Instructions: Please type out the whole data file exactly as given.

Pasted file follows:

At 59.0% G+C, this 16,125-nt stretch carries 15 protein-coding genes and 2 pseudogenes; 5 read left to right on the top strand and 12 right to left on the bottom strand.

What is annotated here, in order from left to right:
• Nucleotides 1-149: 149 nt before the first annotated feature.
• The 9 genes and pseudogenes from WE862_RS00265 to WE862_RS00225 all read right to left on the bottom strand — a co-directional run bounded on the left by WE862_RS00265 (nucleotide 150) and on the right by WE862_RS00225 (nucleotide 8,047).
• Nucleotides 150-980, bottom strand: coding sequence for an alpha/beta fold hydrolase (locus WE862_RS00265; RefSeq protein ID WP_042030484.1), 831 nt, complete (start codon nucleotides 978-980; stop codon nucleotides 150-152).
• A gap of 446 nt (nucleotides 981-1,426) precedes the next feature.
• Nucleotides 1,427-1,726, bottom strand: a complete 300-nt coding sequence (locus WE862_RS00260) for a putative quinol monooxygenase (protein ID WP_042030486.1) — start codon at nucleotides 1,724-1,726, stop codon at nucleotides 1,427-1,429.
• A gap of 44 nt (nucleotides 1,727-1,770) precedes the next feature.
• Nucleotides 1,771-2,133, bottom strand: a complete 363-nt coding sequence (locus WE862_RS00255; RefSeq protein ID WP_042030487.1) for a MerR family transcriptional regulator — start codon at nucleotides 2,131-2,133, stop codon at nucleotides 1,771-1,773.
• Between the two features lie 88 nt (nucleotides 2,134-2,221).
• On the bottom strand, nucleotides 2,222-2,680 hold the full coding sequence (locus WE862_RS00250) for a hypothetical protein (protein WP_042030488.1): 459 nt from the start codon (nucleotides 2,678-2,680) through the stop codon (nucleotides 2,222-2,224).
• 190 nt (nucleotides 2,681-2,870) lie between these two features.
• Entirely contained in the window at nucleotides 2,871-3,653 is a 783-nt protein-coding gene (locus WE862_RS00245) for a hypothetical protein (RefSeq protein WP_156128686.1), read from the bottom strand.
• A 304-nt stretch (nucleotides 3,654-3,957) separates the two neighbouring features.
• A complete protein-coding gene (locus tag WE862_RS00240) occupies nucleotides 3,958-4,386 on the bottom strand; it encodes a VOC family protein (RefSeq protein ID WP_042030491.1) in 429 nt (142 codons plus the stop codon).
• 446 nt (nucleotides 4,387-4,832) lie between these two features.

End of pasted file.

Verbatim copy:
At 59.0% G+C, this 16,125-nt stretch carries 15 protein-coding genes and 2 pseudogenes; 5 read left to right on the top strand and 12 right to left on the bottom strand.

What is annotated here, in order from left to right:
• Nucleotides 1-149: 149 nt before the first annotated feature.
• The 9 genes and pseudogenes from WE862_RS00265 to WE862_RS00225 all read right to left on the bottom strand — a co-directional run bounded on the left by WE862_RS00265 (nucleotide 150) and on the right by WE862_RS00225 (nucleotide 8,047).
• Nucleotides 150-980, bottom strand: coding sequence for an alpha/beta fold hydrolase (locus WE862_RS00265; RefSeq protein ID WP_042030484.1), 831 nt, complete (start codon nucleotides 978-980; stop codon nucleotides 150-152).
• A gap of 446 nt (nucleotides 981-1,426) precedes the next feature.
• Nucleotides 1,427-1,726, bottom strand: a complete 300-nt coding sequence (locus WE862_RS00260) for a putative quinol monooxygenase (protein ID WP_042030486.1) — start codon at nucleotides 1,724-1,726, stop codon at nucleotides 1,427-1,429.
• A gap of 44 nt (nucleotides 1,727-1,770) precedes the next feature.
• Nucleotides 1,771-2,133, bottom strand: a complete 363-nt coding sequence (locus WE862_RS00255; RefSeq protein ID WP_042030487.1) for a MerR family transcriptional regulator — start codon at nucleotides 2,131-2,133, stop codon at nucleotides 1,771-1,773.
• Between the two features lie 88 nt (nucleotides 2,134-2,221).
• On the bottom strand, nucleotides 2,222-2,680 hold the full coding sequence (locus WE862_RS00250) for a hypothetical protein (protein WP_042030488.1): 459 nt from the start codon (nucleotides 2,678-2,680) through the stop codon (nucleotides 2,222-2,224).
• 190 nt (nucleotides 2,681-2,870) lie between these two features.
• Entirely contained in the window at nucleotides 2,871-3,653 is a 783-nt protein-coding gene (locus WE862_RS00245) for a hypothetical protein (RefSeq protein WP_156128686.1), read from the bottom strand.
• A 304-nt stretch (nucleotides 3,654-3,957) separates the two neighbouring features.
• A complete protein-coding gene (locus tag WE862_RS00240) occupies nucleotides 3,958-4,386 on the bottom strand; it encodes a VOC family protein (RefSeq protein ID WP_042030491.1) in 429 nt (142 codons plus the stop codon).
• 446 nt (nucleotides 4,387-4,832) lie between these two features.